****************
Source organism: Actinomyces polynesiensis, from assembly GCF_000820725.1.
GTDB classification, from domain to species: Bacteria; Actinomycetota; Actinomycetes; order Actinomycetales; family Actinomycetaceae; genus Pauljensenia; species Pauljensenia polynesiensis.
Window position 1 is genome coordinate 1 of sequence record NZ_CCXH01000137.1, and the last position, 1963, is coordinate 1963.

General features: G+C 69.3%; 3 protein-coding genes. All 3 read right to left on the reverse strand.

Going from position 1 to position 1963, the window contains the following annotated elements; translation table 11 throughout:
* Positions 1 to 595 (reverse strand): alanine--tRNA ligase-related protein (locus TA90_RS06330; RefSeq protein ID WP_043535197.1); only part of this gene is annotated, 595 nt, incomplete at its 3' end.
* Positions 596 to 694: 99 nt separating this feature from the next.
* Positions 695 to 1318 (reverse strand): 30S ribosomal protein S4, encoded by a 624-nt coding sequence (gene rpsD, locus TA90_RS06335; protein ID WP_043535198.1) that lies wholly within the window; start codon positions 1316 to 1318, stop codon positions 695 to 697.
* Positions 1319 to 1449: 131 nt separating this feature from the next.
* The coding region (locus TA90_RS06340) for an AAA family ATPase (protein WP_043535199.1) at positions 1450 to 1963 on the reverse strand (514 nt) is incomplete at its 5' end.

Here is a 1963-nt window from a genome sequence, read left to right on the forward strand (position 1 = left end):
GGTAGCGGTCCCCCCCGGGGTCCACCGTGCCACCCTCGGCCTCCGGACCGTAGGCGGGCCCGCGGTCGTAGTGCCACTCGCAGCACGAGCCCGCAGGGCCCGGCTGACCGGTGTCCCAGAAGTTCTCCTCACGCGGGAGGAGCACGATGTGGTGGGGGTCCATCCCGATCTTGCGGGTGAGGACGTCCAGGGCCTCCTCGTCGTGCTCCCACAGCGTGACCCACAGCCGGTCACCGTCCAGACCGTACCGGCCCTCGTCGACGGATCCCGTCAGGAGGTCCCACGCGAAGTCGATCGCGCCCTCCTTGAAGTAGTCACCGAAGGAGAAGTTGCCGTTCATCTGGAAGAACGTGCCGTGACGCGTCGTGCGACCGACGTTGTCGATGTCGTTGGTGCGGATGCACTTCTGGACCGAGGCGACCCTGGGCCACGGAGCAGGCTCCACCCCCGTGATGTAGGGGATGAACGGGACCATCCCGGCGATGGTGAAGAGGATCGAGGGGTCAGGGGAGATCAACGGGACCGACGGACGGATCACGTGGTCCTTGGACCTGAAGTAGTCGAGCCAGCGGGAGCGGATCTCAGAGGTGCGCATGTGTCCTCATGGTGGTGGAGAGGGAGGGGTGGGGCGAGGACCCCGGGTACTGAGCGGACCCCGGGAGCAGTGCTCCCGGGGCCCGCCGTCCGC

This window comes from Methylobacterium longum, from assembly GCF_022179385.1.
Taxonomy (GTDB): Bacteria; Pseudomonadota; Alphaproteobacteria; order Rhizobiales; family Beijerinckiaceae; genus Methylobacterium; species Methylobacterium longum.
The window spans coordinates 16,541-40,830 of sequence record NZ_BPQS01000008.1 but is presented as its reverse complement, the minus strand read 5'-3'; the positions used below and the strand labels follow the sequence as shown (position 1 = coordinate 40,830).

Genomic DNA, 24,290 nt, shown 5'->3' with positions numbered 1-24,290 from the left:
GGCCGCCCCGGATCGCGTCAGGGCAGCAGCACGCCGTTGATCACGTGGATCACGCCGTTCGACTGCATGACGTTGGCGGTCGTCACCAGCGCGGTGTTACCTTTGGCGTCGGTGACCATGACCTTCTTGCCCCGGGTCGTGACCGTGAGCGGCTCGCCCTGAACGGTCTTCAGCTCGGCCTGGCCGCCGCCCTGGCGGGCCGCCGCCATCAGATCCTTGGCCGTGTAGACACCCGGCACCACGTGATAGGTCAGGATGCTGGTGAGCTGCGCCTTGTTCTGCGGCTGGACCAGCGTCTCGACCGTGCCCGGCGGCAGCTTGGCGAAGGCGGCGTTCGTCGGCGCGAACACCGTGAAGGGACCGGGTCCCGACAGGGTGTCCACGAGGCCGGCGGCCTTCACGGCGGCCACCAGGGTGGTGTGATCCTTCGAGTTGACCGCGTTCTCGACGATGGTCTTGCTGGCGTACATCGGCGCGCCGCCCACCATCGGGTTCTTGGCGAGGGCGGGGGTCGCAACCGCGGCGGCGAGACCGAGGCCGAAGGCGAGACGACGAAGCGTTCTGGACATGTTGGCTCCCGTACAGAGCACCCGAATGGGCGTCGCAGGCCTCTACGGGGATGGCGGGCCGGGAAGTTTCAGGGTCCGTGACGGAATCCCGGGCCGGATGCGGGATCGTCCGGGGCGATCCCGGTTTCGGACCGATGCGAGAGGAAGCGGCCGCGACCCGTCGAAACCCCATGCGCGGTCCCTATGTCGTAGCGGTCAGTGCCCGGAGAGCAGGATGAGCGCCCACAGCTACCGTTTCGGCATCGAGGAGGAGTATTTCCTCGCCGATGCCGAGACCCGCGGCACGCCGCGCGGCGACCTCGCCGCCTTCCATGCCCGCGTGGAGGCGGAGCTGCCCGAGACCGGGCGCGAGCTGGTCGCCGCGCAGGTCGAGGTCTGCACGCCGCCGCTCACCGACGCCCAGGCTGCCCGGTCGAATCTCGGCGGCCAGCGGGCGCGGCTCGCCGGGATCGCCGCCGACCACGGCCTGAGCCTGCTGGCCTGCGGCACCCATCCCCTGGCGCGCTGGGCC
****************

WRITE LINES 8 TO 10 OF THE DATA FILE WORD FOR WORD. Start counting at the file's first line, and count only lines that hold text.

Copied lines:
* Positions 695 to 1318 (reverse strand): 30S ribosomal protein S4, encoded by a 624-nt coding sequence (gene rpsD, locus TA90_RS06335; protein ID WP_043535198.1) that lies wholly within the window; start codon positions 1316 to 1318, stop codon positions 695 to 697.
* Positions 1319 to 1449: 131 nt separating this feature from the next.
* The coding region (locus TA90_RS06340) for an AAA family ATPase (protein WP_043535199.1) at positions 1450 to 1963 on the reverse strand (514 nt) is incomplete at its 5' end.